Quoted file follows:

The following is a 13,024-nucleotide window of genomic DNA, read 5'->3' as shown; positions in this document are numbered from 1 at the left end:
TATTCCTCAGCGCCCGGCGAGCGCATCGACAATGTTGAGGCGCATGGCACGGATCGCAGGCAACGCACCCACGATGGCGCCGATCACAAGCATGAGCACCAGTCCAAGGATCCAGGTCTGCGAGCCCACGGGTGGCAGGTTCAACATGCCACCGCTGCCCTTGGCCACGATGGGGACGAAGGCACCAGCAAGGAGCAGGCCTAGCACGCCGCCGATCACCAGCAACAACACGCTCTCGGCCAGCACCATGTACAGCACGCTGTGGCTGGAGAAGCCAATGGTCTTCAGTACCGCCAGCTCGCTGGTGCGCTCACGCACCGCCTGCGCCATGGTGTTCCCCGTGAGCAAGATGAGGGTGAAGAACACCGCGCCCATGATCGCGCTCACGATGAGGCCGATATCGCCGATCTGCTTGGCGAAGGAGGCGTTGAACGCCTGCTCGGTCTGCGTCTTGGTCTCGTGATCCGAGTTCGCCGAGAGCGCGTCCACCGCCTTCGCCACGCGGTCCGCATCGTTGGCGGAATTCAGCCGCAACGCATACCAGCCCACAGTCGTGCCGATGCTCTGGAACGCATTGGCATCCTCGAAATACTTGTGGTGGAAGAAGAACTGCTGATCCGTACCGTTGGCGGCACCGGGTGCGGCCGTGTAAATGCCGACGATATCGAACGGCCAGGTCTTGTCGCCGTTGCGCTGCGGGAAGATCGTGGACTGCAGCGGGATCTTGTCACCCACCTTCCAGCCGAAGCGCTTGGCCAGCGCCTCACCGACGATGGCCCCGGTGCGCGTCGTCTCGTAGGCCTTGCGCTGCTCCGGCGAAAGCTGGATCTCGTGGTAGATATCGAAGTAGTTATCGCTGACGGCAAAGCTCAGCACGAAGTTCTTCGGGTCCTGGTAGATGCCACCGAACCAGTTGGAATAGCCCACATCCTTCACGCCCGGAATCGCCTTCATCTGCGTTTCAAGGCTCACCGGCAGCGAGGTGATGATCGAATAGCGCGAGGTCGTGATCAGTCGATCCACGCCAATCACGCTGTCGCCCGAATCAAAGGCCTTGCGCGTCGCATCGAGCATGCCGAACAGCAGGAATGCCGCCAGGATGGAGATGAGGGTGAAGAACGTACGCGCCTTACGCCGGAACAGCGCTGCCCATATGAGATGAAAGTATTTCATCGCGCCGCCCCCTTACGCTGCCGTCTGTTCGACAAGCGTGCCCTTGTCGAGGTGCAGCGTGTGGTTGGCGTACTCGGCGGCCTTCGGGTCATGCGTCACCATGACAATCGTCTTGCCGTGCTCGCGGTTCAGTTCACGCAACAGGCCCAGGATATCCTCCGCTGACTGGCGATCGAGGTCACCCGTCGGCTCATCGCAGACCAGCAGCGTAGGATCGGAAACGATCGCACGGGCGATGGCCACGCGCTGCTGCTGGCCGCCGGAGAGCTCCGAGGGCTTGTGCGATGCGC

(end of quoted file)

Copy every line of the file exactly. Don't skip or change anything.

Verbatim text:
The following is a 13,024-nucleotide window of genomic DNA, read 5'->3' as shown; positions in this document are numbered from 1 at the left end:
TATTCCTCAGCGCCCGGCGAGCGCATCGACAATGTTGAGGCGCATGGCACGGATCGCAGGCAACGCACCCACGATGGCGCCGATCACAAGCATGAGCACCAGTCCAAGGATCCAGGTCTGCGAGCCCACGGGTGGCAGGTTCAACATGCCACCGCTGCCCTTGGCCACGATGGGGACGAAGGCACCAGCAAGGAGCAGGCCTAGCACGCCGCCGATCACCAGCAACAACACGCTCTCGGCCAGCACCATGTACAGCACGCTGTGGCTGGAGAAGCCAATGGTCTTCAGTACCGCCAGCTCGCTGGTGCGCTCACGCACCGCCTGCGCCATGGTGTTCCCCGTGAGCAAGATGAGGGTGAAGAACACCGCGCCCATGATCGCGCTCACGATGAGGCCGATATCGCCGATCTGCTTGGCGAAGGAGGCGTTGAACGCCTGCTCGGTCTGCGTCTTGGTCTCGTGATCCGAGTTCGCCGAGAGCGCGTCCACCGCCTTCGCCACGCGGTCCGCATCGTTGGCGGAATTCAGCCGCAACGCATACCAGCCCACAGTCGTGCCGATGCTCTGGAACGCATTGGCATCCTCGAAATACTTGTGGTGGAAGAAGAACTGCTGATCCGTACCGTTGGCGGCACCGGGTGCGGCCGTGTAAATGCCGACGATATCGAACGGCCAGGTCTTGTCGCCGTTGCGCTGCGGGAAGATCGTGGACTGCAGCGGGATCTTGTCACCCACCTTCCAGCCGAAGCGCTTGGCCAGCGCCTCACCGACGATGGCCCCGGTGCGCGTCGTCTCGTAGGCCTTGCGCTGCTCCGGCGAAAGCTGGATCTCGTGGTAGATATCGAAGTAGTTATCGCTGACGGCAAAGCTCAGCACGAAGTTCTTCGGGTCCTGGTAGATGCCACCGAACCAGTTGGAATAGCCCACATCCTTCACGCCCGGAATCGCCTTCATCTGCGTTTCAAGGCTCACCGGCAGCGAGGTGATGATCGAATAGCGCGAGGTCGTGATCAGTCGATCCACGCCAATCACGCTGTCGCCCGAATCAAAGGCCTTGCGCGTCGCATCGAGCATGCCGAACAGCAGGAATGCCGCCAGGATGGAGATGAGGGTGAAGAACGTACGCGCCTTACGCCGGAACAGCGCTGCCCATATGAGATGAAAGTATTTCATCGCGCCGCCCCCTTACGCTGCCGTCTGTTCGACAAGCGTGCCCTTGTCGAGGTGCAGCGTGTGGTTGGCGTACTCGGCGGCCTTCGGGTCATGCGTCACCATGACAATCGTCTTGCCGTGCTCGCGGTTCAGTTCACGCAACAGGCCCAGGATATCCTCCGCTGACTGGCGATCGAGGTCACCCGTCGGCTCATCGCAGACCAGCAGCGTAGGATCGGAAACGATCGCACGGGCGATGGCCACGCGCTGCTGCTGGCCGCCGGAGAGCTCCGAGGGCTTGTGCGATGCGC